Poor House Gravy Train

I hope none of us end up in the poor house. Do poor houses even exist anymore? I don’t think so. I think we replaced those with our welfare system. No more working on the poor farm. No more working on the prison farm. Just the free handouts. It’s a system that I don’t believe can be sustained. We need to learn how to do things in a sustainable way. Whether it’s building from sustainable, renewable products, growing our own food or governing our country, we need to focus on whether we can sustain the ideas that we propose. We need to approach the world as though it were a marathon. Can we sustain this pace? Do we need to make adjustments now so we can make it to the end of the race, or will we drop out before the end?

Shelter, water, and food are essential to life. Shelter is generally provided and often an afterthought in today’s society. People are beginning to think more about it in these last few months. People are beginning to feel threatened. The thought is finally beginning to intrude, “Where will I go if I lose my house?” The old ideas of thrift are beginning to return. So where can we be more thrifty? Where can we cut back and save money?

So back to the poor house food or how we can pinch pennies to stay in our house and out of the poor house. This isn’t going to be about clipping coupons and buying in bulk. There are other people who write about those areas. This is more about a trip down memory lane to the rocky hills of a farm. I’ve written about the brown beans, the lamb’s quarter and poke salad. There are other areas that seem like a luxury now. There were steaks, hamburger, heart and liver. Now days I don’t cook steak often, nor use much red meat. Not because I’m a vegetarian or opposed to red meat, it’s the price of meat plain and simple. It would almost be sacrilege in my family to be a vegetarian, I come from a family that raises beef cattle. It’s not a big operation. There are no feedlots. There are no veal shacks. The pastures aren’t overgrazed (unless it’s a dry year and things get really tight then the grass gets skimpy). There was a steer that was fed up every year for eating. He was sent to the local slaughterhouse (There’s another small town business that’s disappearing) to be packaged and then stored in the huge freezer. Since we weren’t buying the meat in the grocery store it was cheap for us. I doubt I’ll be able to feed my children the way my mother fed me. There will be less meat loaf, little or no steak, and fewer hamburgers.

I read on various blogs and forums about people buying bags of rice. White rice is good. I like white rice but I think it could get old really quick by itself. One of my memories of childhood is tuna gravy over rice. People don't seem to make gravy anymore. With all the weight loss concerns, we've been taught to leave off the gravy. It's fattening and unnecessary. Tuna gravy is just a white sauce/gravy with a can of tuna dumped in for flavor, texture and nutrition. Place a bed of rice on the plate and ladle on the gravy. Right now it's probably not the best thing for your waist. If times get harder, we may all be eating a lot less and have lost a bit of weight, in which case, we'll be looking for a few extra calories.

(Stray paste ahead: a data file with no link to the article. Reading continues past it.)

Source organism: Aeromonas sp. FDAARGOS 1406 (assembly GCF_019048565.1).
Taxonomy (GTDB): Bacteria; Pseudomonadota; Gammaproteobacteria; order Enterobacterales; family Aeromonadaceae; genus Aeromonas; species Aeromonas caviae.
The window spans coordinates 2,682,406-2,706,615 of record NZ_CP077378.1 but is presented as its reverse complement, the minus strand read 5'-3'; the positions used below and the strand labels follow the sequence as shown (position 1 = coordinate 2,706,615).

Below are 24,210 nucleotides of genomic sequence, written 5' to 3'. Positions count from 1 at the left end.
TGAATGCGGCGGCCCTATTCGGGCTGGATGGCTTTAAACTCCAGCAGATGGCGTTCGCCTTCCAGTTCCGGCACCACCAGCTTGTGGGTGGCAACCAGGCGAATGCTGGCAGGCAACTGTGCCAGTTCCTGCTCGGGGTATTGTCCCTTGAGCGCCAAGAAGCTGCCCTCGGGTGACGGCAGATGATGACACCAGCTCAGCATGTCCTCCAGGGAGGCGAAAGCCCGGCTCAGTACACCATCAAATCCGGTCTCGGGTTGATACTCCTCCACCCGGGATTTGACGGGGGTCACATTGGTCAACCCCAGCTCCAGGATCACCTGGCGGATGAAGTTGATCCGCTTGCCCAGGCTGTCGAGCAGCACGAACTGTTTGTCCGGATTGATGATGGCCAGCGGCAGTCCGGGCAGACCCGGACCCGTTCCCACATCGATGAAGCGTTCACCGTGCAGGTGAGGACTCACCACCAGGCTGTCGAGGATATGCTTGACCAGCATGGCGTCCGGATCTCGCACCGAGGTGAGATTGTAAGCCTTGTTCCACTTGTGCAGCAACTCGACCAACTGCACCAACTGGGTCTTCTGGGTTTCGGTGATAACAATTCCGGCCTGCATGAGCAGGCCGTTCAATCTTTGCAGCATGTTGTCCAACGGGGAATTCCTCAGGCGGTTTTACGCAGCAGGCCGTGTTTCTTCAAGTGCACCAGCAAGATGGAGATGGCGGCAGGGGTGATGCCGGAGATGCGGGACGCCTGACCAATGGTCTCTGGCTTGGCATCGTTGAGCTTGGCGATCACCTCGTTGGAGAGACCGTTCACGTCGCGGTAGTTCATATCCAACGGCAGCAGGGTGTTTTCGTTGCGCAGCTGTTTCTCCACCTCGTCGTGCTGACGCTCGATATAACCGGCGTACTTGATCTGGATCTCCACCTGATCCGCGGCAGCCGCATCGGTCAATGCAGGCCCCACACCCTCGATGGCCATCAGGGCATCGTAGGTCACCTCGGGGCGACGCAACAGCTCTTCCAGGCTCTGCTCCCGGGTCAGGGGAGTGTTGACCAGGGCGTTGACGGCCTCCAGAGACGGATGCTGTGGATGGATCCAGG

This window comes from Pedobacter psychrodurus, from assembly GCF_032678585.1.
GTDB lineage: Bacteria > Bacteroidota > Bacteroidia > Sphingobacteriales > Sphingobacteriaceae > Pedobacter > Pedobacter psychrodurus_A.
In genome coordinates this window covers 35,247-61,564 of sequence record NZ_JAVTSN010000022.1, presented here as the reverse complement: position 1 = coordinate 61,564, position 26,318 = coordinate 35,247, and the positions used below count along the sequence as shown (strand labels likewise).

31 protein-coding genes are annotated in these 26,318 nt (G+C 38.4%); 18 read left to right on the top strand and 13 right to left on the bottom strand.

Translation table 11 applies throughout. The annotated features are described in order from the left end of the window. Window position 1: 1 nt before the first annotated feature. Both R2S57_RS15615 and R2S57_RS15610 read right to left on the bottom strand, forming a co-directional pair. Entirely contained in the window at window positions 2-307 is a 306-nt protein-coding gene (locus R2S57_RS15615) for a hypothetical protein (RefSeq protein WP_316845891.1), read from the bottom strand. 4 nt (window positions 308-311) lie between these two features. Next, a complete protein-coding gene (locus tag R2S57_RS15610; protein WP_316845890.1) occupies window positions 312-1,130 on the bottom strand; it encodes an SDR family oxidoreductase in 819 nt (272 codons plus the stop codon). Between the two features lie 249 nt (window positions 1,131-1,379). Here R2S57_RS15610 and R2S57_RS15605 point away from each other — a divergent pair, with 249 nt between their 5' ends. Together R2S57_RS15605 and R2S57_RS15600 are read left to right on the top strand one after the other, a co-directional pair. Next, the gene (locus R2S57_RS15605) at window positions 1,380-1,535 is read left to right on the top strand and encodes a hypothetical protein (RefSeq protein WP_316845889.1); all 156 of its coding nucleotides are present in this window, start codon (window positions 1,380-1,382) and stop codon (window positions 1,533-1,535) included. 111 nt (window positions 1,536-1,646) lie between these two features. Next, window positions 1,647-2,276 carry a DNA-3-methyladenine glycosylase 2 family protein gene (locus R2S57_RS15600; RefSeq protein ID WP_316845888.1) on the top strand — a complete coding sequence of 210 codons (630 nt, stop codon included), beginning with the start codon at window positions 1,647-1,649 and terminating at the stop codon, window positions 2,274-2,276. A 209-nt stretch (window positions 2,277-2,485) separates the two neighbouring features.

So let's look at gravy a bit more. There are infinite varieties of gravy. I could do the whole Forest Gump name all the forms of gravy but I'll refrain. I'm fond of white gravy myself. Just look around the pantry and you'll find all sorts of things to either toss in the gravy or to toss the gravy over. If you have a large freezer for food storage, look around for a restaurant supply store. Here on the West Coast of America we have a chain called Cash and Carry. They are open to the public. You'll find there are big bags of crumbled sausage, Canadian bacon, link sausage, all in large packages that cost less per ounce than the small individual packaging you find at the local grocery store. Just look around and imagine things swimming in a creamy white sauce. As long as the electricity holds out to power the freezer, you can have a ready supply of tasty protein to toss into your gravies.

So you've got a tasty gravy, now what? Put something under it and chow down. Got bread? Got bread that doesn't taste quite as fresh as you'd like? Toast it and top it with your gravy. Getting sick of that white rice? Add the tuna or sausage gravy with some salt and pepper. If you're lucky enough to have some hamburger, steak or chicken, bread it and fry it in chicken fried steak fashion and top with plain white gravy. A bit of corn or green beans on the side and you've got a meal.

For those of you who have only made gravy by opening a jar, or mixing water with the ingredients of a package, here are a few tips. I have to admit. I most often end up with lumpy gravy or scorched gravy and various other incarnations of gravy. It comes from doing too many things at once. It doesn't bother me. I like my gravy, lumpy, scorched or otherwise.

Basic Gravy Recipe

4 tablespoons margarine or butter
4 tablespoons flour
2 cups water, white wine, chicken stock or milk

Melt the butter over low heat, then add the liquid and the flour, stir for 3-4 minutes with a fork or wire whisk. Now that you have a basic sauce or gravy, you can start flavoring it. A pinch of salt, a can of tuna, a handful of sausage or a heavy grinding of black pepper are good starting points. Keep stirring until the gravy reaches the desired thickness.

Next up on the menu....cornbread!


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